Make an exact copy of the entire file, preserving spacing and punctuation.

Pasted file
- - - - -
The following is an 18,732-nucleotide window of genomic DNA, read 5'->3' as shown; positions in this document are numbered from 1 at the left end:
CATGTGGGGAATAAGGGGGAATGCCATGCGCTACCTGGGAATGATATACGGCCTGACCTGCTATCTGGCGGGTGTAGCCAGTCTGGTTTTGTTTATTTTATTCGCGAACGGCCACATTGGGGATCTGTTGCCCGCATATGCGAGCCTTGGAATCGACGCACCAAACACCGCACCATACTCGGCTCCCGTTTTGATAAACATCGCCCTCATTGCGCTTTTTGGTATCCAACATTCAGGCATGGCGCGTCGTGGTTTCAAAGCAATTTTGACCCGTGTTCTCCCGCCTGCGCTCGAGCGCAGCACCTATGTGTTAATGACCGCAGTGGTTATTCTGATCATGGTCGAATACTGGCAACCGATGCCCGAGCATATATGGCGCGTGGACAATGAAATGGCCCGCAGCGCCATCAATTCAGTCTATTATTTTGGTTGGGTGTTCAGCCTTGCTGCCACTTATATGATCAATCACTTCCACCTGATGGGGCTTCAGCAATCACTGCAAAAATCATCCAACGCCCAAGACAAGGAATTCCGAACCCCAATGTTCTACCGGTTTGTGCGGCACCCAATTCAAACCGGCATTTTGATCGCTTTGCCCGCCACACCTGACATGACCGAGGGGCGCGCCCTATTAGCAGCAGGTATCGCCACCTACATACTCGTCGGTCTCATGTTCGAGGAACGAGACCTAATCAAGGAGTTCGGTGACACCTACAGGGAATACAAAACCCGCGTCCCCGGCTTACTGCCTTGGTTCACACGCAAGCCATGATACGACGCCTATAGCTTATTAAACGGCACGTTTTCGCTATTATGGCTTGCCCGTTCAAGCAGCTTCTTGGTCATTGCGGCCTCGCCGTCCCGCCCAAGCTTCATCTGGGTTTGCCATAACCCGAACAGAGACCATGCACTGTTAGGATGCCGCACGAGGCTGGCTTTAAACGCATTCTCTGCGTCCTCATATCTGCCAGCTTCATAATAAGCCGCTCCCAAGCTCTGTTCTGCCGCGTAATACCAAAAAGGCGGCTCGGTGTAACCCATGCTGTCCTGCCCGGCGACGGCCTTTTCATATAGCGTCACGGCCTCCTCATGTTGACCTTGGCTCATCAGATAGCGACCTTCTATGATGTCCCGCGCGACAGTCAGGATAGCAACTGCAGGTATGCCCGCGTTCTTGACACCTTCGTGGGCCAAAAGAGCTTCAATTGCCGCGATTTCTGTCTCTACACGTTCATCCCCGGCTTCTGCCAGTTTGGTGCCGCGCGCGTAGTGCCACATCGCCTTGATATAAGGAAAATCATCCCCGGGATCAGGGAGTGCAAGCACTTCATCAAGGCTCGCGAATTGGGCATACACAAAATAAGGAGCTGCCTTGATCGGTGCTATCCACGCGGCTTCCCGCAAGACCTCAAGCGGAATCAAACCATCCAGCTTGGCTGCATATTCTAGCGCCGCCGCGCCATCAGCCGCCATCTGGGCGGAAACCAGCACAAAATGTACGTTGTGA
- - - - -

The following is an 18,732-nucleotide window of genomic DNA, read 5'->3' as shown; positions in this document are numbered from 1 at the left end:
CATGTGGGGAATAAGGGGGAATGCCATGCGCTACCTGGGAATGATATACGGCCTGACCTGCTATCTGGCGGGTGTAGCCAGTCTGGTTTTGTTTATTTTATTCGCGAACGGCCACATTGGGGATCTGTTGCCCGCATATGCGAGCCTTGGAATCGACGCACCAAACACCGCACCATACTCGGCTCCCGTTTTGATAAACATCGCCCTCATTGCGCTTTTTGGTATCCAACATTCAGGCATGGCGCGTCGTGGTTTCAAAGCAATTTTGACCCGTGTTCTCCCGCCTGCGCTCGAGCGCAGCACCTATGTGTTAATGACCGCAGTGGTTATTCTGATCATGGTCGAATACTGGCAACCGATGCCCGAGCATATATGGCGCGTGGACAATGAAATGGCCCGCAGCGCCATCAATTCAGTCTATTATTTTGGTTGGGTGTTCAGCCTTGCTGCCACTTATATGATCAATCACTTCCACCTGATGGGGCTTCAGCAATCACTGCAAAAATCATCCAACGCCCAAGACAAGGAATTCCGAACCCCAATGTTCTACCGGTTTGTGCGGCACCCAATTCAAACCGGCATTTTGATCGCTTTGCCCGCCACACCTGACATGACCGAGGGGCGCGCCCTATTAGCAGCAGGTATCGCCACCTACATACTCGTCGGTCTCATGTTCGAGGAACGAGACCTAATCAAGGAGTTCGGTGACACCTACAGGGAATACAAAACCCGCGTCCCCGGCTTACTGCCTTGGTTCACACGCAAGCCATGATACGACGCCTATAGCTTATTAAACGGCACGTTTTCGCTATTATGGCTTGCCCGTTCAAGCAGCTTCTTGGTCATTGCGGCCTCGCCGTCCCGCCCAAGCTTCATCTGGGTTTGCCATAACCCGAACAGAGACCATGCACTGTTAGGATGCCGCACGAGGCTGGCTTTAAACGCATTCTCTGCGTCCTCATATCTGCCAGCTTCATAATAAGCCGCTCCCAAGCTCTGTTCTGCCGCGTAATACCAAAAAGGCGGCTCGGTGTAACCCATGCTGTCCTGCCCGGCGACGGCCTTTTCATATAGCGTCACGGCCTCCTCATGTTGACCTTGGCTCATCAGATAGCGACCTTCTATGATGTCCCGCGCGACAGTCAGGATAGCAACTGCAGGTATGCCCGCGTTCTTGACACCTTCGTGGGCCAAAAGAGCTTCAATTGCCGCGATTTCTGTCTCTACACGTTCATCCCCGGCTTCTGCCAGTTTGGTGCCGCGCGCGTAGTGCCACATCGCCTTGATATAAGGAAAATCATCCCCGGGATCAGGGAGTGCAAGCACTTCATCAAGGCTCGCGAATTGGGCATACACAAAATAAGGAGCTGCCTTGATCGGTGCTATCCACGCGGCTTCCCGCAAGACCTCAAGCGGAATCAAACCATCCAGCTTGGCTGCATATTCTAGCGCCGCCGCGCCATCAGCCGCCATCTGGGCGGAAACCAGCACAAAATGTACGTTGTGA